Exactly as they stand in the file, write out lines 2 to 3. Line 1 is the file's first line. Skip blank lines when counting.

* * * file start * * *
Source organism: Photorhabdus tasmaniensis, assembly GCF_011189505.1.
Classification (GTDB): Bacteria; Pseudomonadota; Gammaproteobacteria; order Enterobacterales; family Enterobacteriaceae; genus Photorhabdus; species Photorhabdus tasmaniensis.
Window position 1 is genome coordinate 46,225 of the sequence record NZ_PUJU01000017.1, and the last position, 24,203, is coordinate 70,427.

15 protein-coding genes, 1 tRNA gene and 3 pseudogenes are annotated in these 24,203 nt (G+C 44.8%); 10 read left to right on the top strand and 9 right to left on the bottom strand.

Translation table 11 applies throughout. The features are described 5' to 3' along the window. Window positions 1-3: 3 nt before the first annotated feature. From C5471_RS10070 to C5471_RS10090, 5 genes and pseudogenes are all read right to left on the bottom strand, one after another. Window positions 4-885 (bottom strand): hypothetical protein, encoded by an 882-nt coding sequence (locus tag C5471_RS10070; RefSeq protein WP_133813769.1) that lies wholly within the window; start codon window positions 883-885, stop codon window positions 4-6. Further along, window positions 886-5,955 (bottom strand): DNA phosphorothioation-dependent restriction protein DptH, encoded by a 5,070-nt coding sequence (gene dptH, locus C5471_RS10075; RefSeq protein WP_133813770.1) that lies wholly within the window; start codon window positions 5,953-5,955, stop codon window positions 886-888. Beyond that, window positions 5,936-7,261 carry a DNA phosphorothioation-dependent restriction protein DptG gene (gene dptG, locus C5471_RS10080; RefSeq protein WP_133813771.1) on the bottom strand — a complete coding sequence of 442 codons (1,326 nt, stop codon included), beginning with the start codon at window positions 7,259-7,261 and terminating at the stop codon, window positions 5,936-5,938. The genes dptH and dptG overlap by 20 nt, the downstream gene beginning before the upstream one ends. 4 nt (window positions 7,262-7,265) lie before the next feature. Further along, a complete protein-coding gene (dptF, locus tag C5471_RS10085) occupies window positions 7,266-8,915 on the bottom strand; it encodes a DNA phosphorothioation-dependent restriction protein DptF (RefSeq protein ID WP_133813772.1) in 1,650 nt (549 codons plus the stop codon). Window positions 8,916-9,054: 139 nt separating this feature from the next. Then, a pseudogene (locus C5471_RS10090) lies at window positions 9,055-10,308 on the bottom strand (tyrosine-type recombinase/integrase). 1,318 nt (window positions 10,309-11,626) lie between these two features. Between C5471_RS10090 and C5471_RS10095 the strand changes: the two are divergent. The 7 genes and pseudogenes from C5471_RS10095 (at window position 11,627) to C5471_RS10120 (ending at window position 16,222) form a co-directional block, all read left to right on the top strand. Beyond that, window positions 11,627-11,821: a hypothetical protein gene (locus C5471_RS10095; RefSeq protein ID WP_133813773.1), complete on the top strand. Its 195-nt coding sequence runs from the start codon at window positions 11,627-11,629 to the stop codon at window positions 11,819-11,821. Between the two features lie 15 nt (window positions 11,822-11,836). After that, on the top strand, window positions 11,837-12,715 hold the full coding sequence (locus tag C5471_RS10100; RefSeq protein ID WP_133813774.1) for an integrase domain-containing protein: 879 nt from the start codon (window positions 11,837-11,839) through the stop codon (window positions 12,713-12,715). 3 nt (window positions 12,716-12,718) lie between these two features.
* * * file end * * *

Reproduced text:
Classification (GTDB): Bacteria; Pseudomonadota; Gammaproteobacteria; order Enterobacterales; family Enterobacteriaceae; genus Photorhabdus; species Photorhabdus tasmaniensis.
Window position 1 is genome coordinate 46,225 of the sequence record NZ_PUJU01000017.1, and the last position, 24,203, is coordinate 70,427.